Despite pesticide self-poisoning causing around 300 000 deaths each year in the rural Asia Pacific region, no comprehensive public health response has yet been formulated. The authors have developed a Haddon matrix to identify factors that increase the risk of fatal rather than non-fatal pesticide self-poisoning in Sri Lanka. Many important host factors such as age, gender, and genetics are not alterable; factors that could be changed—alcohol use and mental health—have previously proved difficult to change. Interventions affecting agent or environmental factors may be easier to implement and more effective, in particular those limiting the human toxicity and accessibility of the pesticides, and the quality, affordability, and accessibility of health care in the community. Controlled studies are required to identify effective strategies for prevention and harm minimization and to garner political support for making the changes necessary to reduce this waste of life. Lessons learnt from Sri Lanka are likely to be highly relevant for much of rural Asia.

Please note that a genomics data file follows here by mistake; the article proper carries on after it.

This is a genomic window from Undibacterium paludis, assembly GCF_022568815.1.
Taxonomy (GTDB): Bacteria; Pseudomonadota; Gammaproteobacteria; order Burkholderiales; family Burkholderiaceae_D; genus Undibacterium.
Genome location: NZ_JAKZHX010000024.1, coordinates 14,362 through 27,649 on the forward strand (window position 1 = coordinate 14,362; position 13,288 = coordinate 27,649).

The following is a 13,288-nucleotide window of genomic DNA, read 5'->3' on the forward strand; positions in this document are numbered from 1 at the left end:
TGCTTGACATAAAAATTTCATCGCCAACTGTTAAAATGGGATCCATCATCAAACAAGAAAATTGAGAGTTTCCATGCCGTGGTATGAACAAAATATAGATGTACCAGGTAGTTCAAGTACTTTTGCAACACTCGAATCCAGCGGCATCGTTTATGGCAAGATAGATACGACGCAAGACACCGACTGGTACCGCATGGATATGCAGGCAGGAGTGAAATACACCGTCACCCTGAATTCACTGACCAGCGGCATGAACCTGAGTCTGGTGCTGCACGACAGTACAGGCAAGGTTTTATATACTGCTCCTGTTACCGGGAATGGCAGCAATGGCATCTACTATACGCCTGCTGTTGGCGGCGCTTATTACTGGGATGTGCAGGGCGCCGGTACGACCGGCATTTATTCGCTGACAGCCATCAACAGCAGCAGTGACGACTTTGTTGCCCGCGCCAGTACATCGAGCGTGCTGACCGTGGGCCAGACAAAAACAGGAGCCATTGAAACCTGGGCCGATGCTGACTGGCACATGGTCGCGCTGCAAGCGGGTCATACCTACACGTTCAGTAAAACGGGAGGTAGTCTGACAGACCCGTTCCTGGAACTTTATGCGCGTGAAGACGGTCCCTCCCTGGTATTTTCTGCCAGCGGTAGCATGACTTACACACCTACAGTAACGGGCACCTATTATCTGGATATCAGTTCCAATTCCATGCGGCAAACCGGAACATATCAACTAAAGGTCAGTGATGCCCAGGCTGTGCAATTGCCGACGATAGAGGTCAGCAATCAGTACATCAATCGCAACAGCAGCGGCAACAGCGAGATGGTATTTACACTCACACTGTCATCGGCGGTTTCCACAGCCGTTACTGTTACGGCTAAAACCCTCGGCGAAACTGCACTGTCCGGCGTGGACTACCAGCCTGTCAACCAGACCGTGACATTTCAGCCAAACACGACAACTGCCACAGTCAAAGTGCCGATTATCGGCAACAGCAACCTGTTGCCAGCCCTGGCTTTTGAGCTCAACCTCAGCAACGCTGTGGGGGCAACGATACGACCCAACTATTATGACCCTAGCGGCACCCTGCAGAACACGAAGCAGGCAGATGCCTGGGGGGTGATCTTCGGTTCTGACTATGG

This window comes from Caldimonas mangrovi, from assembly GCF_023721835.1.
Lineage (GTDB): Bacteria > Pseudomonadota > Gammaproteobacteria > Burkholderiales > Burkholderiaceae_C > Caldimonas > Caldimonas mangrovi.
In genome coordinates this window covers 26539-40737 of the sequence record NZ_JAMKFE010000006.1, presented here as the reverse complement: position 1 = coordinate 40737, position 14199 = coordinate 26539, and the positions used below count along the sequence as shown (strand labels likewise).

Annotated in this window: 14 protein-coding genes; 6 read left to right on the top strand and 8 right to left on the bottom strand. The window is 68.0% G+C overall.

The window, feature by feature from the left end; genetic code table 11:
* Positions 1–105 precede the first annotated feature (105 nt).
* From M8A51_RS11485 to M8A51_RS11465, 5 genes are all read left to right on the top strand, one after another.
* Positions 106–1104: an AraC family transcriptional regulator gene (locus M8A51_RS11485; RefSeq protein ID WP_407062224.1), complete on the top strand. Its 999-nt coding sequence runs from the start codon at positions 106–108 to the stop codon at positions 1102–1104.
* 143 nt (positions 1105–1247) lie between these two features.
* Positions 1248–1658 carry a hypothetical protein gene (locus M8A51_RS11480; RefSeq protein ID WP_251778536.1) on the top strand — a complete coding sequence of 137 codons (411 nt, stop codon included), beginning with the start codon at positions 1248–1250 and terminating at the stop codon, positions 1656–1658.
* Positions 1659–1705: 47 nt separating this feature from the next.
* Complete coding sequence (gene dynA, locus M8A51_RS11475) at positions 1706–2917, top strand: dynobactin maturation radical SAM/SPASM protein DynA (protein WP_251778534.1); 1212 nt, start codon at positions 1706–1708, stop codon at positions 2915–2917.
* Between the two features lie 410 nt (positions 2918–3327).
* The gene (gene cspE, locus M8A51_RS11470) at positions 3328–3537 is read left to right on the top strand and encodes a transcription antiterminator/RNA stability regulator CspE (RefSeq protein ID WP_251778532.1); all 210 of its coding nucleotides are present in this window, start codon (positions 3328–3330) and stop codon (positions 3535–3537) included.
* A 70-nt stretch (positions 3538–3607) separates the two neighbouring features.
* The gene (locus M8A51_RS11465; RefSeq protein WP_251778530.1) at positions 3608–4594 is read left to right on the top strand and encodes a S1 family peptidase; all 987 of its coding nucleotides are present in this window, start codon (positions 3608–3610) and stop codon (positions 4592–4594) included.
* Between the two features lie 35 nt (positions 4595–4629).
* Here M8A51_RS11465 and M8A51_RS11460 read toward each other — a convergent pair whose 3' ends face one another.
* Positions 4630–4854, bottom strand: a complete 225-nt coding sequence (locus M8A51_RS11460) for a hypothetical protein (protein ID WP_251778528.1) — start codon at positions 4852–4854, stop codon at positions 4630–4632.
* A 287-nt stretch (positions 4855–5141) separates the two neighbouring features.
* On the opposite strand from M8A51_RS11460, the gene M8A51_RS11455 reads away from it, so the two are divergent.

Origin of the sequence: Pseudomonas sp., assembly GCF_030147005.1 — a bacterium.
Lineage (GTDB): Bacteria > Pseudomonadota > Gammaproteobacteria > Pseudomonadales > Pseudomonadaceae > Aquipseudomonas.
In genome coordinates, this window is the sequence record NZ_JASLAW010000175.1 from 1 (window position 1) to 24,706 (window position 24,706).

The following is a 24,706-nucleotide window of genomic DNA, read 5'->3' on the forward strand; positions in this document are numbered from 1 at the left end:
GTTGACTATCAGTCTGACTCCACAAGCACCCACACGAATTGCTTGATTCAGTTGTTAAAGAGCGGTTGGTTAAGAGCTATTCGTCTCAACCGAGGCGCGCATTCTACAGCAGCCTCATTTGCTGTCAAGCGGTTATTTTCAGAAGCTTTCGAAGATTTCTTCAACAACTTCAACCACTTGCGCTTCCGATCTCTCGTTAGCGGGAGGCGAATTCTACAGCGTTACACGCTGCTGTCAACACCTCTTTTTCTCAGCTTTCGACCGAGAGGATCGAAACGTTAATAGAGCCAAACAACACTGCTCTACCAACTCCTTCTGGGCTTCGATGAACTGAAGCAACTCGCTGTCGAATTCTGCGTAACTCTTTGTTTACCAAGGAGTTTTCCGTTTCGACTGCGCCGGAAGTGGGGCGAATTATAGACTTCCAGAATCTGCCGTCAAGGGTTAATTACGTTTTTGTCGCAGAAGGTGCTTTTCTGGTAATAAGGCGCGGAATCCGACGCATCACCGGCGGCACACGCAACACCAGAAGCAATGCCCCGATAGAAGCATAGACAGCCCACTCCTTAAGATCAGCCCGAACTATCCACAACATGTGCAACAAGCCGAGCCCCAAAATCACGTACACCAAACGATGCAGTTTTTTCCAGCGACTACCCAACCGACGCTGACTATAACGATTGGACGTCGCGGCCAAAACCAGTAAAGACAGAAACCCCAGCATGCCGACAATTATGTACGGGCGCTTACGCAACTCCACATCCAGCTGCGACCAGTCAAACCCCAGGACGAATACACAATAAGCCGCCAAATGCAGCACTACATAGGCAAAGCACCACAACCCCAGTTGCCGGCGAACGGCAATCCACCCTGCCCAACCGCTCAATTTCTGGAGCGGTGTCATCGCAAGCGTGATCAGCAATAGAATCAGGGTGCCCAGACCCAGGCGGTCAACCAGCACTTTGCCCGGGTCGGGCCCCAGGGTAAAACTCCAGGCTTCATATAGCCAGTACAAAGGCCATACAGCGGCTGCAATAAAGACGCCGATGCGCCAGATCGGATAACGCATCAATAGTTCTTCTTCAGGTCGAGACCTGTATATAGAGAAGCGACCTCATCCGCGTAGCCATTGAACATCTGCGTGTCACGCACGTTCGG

- ICU, intensive care unit
- OP, organophosphorus
- WHO, World Health Organization
- Haddon matrix
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ME had the idea of developing a Haddon’s Matrix for pesticide self-poisoning and wrote the first draft of this paper. ME had multiple discussions with the other authors both before and after preparing the manuscript and made revisions accordingly. All authors saw and approved the final manuscript.
Funding: ME is a Wellcome Trust Career Development Fellow, funded by grant GR063560. The South Asian Clinical Toxicology Research Collaboration is funded by a Wellcome Trust/National Health and Medical Research Council International Collaborative Research Grant GR071669.
Competing interests: none.